HMA v JD and BK 2020Two men have made a bid to the Appeal court to reverse the decision to refuse them bail in light of the current COVID 19 Pandemic. The men have both had their appeal against the refusal of bail refused at the High Court. Both men were remanded after making not guilty pleas pending their trial diets in July 2019. The men are awaiting a jury trial, charged with assault and robbery. The trial was originally due to start in March 2020 but jury trials have now been suspended in Scotland or an unknown period of time.
When the matter called for trial and it was postponed due to not being able to empanel a jury the two men moved for bail and this was refused after being opposed by the crown on the basis of the men’s substantial records, potential witness interference issues and also the serious nature of the charges. JD held 90 previous convictions and BK 55; with some being of an analogous nature. Lord Carloway stated in concluding the appeal at the High Court: “In the present COVID-19 crisis, it is not known when accused persons are likely to be tried. In solemn cases, it may be several months before jury trials can be resumed. Meantime there may be an increasing number of those remanded in custody. The length of time during which a person is likely to remain on remand is a factor in deciding whether to grant bail. This factor must be given greater weight than hitherto.”…“In the ordinary case, bail must be granted except where, having regard to the public interest, notably public safety, there is a good reason to refuse bail.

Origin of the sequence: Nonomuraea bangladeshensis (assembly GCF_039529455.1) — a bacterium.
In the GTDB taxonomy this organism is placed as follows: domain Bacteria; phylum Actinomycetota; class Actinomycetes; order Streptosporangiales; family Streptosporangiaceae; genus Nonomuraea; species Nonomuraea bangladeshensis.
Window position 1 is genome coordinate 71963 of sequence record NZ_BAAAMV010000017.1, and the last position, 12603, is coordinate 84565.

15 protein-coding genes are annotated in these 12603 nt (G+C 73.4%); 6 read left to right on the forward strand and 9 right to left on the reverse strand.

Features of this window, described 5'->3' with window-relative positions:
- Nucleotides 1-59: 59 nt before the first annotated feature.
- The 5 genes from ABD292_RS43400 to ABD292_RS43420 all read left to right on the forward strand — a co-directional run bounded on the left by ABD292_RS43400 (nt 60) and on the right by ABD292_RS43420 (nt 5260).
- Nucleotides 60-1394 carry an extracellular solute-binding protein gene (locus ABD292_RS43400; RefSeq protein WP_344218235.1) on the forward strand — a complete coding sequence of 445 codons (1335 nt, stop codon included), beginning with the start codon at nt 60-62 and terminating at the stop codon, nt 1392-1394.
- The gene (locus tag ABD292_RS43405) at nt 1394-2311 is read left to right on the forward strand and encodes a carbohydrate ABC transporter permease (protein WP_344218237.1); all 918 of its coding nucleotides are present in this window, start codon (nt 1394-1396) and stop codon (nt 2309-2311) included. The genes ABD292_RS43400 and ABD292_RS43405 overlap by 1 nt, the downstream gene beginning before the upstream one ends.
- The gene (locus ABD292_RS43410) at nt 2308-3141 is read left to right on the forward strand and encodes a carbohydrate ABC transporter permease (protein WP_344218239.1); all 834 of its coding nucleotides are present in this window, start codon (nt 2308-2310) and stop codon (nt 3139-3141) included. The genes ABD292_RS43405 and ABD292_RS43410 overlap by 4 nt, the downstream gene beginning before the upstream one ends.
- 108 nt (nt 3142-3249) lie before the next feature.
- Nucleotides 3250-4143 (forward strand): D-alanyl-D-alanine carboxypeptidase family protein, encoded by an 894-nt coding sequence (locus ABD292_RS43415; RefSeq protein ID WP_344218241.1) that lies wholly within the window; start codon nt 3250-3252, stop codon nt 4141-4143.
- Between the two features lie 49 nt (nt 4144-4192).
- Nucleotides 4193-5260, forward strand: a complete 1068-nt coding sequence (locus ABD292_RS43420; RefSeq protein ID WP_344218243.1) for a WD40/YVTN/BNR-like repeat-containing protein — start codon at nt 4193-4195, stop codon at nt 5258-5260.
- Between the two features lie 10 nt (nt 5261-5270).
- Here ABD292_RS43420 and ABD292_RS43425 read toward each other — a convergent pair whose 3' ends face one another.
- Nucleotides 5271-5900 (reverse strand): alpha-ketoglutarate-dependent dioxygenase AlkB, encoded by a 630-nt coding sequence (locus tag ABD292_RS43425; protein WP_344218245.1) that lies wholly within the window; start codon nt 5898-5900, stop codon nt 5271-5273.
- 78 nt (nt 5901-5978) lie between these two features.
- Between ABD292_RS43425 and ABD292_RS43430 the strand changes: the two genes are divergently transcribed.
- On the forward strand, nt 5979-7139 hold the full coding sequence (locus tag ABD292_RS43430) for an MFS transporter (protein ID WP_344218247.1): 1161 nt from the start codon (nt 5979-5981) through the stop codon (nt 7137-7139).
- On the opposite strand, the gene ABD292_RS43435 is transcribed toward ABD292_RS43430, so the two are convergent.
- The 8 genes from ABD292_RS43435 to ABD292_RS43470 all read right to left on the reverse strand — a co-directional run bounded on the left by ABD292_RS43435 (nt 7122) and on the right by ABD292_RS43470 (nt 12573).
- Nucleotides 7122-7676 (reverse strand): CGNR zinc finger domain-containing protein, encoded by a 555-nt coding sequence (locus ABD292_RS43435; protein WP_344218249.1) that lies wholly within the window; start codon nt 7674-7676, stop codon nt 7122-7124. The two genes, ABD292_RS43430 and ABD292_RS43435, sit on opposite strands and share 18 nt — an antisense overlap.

The court must consider the extent to which the public interest could be protected by the use of bail conditions. A good reason may arise if there is a substantial risk of the accused: absconding or failing to appear for trial; committing further offences; and interfering with witnesses or otherwise interfering with the course of justice. Where, as here, an accused is charged with a violent offence and has a previous conviction for violence on indictment, he is only to be granted bail in exceptional circumstances. In the current crisis, the emphasis must be, albeit not exclusively, on whether bail should be refused on the grounds of public safety.” On this basis applied to this case the motion for bail was refused for both accused but it was stated that this could be revisited in the future if the matter was delayed further.